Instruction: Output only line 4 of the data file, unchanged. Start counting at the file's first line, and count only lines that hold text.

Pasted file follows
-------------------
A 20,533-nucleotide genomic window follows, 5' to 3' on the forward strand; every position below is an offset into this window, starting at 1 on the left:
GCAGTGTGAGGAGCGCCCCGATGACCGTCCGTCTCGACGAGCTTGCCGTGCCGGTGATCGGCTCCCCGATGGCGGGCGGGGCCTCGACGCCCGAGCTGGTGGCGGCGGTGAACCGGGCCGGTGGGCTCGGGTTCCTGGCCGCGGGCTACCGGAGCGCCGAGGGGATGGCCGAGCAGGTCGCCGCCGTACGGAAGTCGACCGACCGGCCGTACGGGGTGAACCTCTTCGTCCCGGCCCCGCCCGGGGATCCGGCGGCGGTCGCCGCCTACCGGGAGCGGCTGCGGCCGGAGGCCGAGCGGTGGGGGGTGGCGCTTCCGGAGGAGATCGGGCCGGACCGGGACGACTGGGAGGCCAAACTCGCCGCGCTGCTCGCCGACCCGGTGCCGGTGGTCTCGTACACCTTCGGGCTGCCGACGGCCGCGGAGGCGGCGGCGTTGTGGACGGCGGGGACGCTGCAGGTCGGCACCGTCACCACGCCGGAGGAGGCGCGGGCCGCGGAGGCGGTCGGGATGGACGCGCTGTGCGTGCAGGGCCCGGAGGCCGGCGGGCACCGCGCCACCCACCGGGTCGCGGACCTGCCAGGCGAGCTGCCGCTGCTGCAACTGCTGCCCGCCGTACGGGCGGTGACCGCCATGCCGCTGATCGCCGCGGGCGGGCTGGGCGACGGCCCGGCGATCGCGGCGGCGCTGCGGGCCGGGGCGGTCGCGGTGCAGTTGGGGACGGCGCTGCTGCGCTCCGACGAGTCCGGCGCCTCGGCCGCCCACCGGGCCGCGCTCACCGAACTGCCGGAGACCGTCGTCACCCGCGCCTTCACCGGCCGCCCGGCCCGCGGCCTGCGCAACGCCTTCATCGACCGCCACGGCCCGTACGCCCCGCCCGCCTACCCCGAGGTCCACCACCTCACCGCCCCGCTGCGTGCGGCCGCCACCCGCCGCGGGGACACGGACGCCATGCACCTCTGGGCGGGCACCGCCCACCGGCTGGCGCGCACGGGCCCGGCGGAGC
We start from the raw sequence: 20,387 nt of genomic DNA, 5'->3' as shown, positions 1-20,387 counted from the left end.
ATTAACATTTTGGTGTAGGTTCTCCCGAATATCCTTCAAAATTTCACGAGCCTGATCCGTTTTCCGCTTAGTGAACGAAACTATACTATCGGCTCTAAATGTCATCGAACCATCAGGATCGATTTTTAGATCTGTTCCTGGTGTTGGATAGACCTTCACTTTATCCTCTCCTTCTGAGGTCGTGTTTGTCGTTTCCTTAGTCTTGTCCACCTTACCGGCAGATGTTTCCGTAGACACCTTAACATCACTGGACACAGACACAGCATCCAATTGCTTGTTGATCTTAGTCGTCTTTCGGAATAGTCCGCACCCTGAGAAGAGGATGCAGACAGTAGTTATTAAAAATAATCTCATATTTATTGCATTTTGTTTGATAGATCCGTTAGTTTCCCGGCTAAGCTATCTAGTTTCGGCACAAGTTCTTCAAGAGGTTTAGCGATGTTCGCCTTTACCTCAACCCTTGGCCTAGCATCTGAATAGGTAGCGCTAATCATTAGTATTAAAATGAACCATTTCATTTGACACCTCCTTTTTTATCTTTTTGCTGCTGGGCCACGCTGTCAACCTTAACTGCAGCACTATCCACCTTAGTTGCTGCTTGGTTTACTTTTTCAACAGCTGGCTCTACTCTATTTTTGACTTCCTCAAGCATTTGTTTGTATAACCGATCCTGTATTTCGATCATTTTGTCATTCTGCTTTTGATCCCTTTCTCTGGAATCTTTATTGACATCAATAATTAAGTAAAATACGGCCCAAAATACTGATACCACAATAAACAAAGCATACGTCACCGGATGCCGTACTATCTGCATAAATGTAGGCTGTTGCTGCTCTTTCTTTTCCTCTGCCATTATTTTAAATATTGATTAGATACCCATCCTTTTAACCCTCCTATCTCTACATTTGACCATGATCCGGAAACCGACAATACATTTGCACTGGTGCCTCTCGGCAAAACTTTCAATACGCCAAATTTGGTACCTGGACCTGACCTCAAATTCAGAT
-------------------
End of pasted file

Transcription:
ATTAACATTTTGGTGTAGGTTCTCCCGAATATCCTTCAAAATTTCACGAGCCTGATCCGTTTTCCGCTTAGTGAACGAAACTATACTATCGGCTCTAAATGTCATCGAACCATCAGGATCGATTTTTAGATCTGTTCCTGGTGTTGGATAGACCTTCACTTTATCCTCTCCTTCTGAGGTCGTGTTTGTCGTTTCCTTAGTCTTGTCCACCTTACCGGCAGATGTTTCCGTAGACACCTTAACATCACTGGACACAGACACAGCATCCAATTGCTTGTTGATCTTAGTCGTCTTTCGGAATAGTCCGCACCCTGAGAAGAGGATGCAGACAGTAGTTATTAAAAATAATCTCATATTTATTGCATTTTGTTTGATAGATCCGTTAGTTTCCCGGCTAAGCTATCTAGTTTCGGCACAAGTTCTTCAAGAGGTTTAGCGATGTTCGCCTTTACCTCAACCCTTGGCCTAGCATCTGAATAGGTAGCGCTAATCATTAGTATTAAAATGAACCATTTCATTTGACACCTCCTTTTTTATCTTTTTGCTGCTGGGCCACGCTGTCAACCTTAACTGCAGCACTATCCACCTTAGTTGCTGCTTGGTTTACTTTTTCAACAGCTGGCTCTACTCTATTTTTGACTTCCTCAAGCATTTGTTTGTATAACCGATCCTGTATTTCGATCATTTTGTCATTCTGCTTTTGATCCCTTTCTCTGGAATCTTTATTGACATCAATAATTAAGTAAAATACGGCCCAAAATACTGATACCACAATAAACAAAGCATACGTCACCGGATGCCGTACTATCTGCATAAATGTAGGCTGTTGCTGCTCTTTCTTTTCCTCTGCCATTATTTTAAATATTGATTAGATACCCATCCTTTTAACCCTCCTATCTCTACATTTGACCATGATCCGGAAACCGACAATACATTTGCACTGGTGCCTCTCGGCAAAACTTTCAATACGCCAAATTTGGTACCTGGACCTGACCTCAAATTCAGAT